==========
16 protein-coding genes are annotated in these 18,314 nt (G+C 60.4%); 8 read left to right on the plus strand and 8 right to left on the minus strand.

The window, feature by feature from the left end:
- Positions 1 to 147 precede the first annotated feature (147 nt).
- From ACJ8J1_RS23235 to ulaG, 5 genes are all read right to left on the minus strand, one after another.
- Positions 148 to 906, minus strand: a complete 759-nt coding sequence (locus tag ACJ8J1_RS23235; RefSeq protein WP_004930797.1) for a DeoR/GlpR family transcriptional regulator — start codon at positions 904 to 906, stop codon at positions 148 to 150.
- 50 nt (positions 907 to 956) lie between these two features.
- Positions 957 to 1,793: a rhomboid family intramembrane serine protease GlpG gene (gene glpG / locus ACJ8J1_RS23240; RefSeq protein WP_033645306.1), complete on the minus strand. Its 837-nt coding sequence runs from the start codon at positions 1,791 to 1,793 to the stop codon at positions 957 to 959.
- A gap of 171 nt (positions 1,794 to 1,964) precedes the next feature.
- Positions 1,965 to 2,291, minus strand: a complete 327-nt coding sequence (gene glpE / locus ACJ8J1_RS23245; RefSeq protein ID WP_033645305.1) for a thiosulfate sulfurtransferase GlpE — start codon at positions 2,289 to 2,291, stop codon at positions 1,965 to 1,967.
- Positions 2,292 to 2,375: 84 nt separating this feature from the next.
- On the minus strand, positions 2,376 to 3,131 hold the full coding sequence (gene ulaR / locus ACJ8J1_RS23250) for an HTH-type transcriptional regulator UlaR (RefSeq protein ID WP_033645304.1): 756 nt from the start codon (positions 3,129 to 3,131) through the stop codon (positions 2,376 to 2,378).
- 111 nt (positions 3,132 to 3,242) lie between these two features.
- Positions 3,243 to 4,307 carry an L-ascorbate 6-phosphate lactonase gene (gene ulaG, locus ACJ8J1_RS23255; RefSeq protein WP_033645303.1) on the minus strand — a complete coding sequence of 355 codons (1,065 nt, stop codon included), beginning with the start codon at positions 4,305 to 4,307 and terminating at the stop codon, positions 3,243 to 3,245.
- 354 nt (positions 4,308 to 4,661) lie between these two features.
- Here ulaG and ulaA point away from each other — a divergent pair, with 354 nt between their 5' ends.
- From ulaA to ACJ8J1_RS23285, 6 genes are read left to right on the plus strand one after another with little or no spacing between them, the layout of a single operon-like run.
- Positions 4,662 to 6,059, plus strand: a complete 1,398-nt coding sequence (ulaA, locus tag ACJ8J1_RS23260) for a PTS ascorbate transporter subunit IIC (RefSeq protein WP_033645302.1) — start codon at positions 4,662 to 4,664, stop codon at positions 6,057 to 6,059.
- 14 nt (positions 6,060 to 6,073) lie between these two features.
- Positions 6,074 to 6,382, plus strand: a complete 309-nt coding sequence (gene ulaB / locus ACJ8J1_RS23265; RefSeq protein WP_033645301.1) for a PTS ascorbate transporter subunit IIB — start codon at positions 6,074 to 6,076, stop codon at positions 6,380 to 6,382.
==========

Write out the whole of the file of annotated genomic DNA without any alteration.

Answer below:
16 protein-coding genes are annotated in these 18,314 nt (G+C 60.4%); 8 read left to right on the plus strand and 8 right to left on the minus strand.

The window, feature by feature from the left end:
- Positions 1 to 147 precede the first annotated feature (147 nt).
- From ACJ8J1_RS23235 to ulaG, 5 genes are all read right to left on the minus strand, one after another.
- Positions 148 to 906, minus strand: a complete 759-nt coding sequence (locus tag ACJ8J1_RS23235; RefSeq protein WP_004930797.1) for a DeoR/GlpR family transcriptional regulator — start codon at positions 904 to 906, stop codon at positions 148 to 150.
- 50 nt (positions 907 to 956) lie between these two features.
- Positions 957 to 1,793: a rhomboid family intramembrane serine protease GlpG gene (gene glpG / locus ACJ8J1_RS23240; RefSeq protein WP_033645306.1), complete on the minus strand. Its 837-nt coding sequence runs from the start codon at positions 1,791 to 1,793 to the stop codon at positions 957 to 959.
- A gap of 171 nt (positions 1,794 to 1,964) precedes the next feature.
- Positions 1,965 to 2,291, minus strand: a complete 327-nt coding sequence (gene glpE / locus ACJ8J1_RS23245; RefSeq protein ID WP_033645305.1) for a thiosulfate sulfurtransferase GlpE — start codon at positions 2,289 to 2,291, stop codon at positions 1,965 to 1,967.
- Positions 2,292 to 2,375: 84 nt separating this feature from the next.
- On the minus strand, positions 2,376 to 3,131 hold the full coding sequence (gene ulaR / locus ACJ8J1_RS23250) for an HTH-type transcriptional regulator UlaR (RefSeq protein ID WP_033645304.1): 756 nt from the start codon (positions 3,129 to 3,131) through the stop codon (positions 2,376 to 2,378).
- 111 nt (positions 3,132 to 3,242) lie between these two features.
- Positions 3,243 to 4,307 carry an L-ascorbate 6-phosphate lactonase gene (gene ulaG, locus ACJ8J1_RS23255; RefSeq protein WP_033645303.1) on the minus strand — a complete coding sequence of 355 codons (1,065 nt, stop codon included), beginning with the start codon at positions 4,305 to 4,307 and terminating at the stop codon, positions 3,243 to 3,245.
- 354 nt (positions 4,308 to 4,661) lie between these two features.
- Here ulaG and ulaA point away from each other — a divergent pair, with 354 nt between their 5' ends.
- From ulaA to ACJ8J1_RS23285, 6 genes are read left to right on the plus strand one after another with little or no spacing between them, the layout of a single operon-like run.
- Positions 4,662 to 6,059, plus strand: a complete 1,398-nt coding sequence (ulaA, locus tag ACJ8J1_RS23260) for a PTS ascorbate transporter subunit IIC (RefSeq protein WP_033645302.1) — start codon at positions 4,662 to 4,664, stop codon at positions 6,057 to 6,059.
- 14 nt (positions 6,060 to 6,073) lie between these two features.
- Positions 6,074 to 6,382, plus strand: a complete 309-nt coding sequence (gene ulaB / locus ACJ8J1_RS23265; RefSeq protein WP_033645301.1) for a PTS ascorbate transporter subunit IIB — start codon at positions 6,074 to 6,076, stop codon at positions 6,380 to 6,382.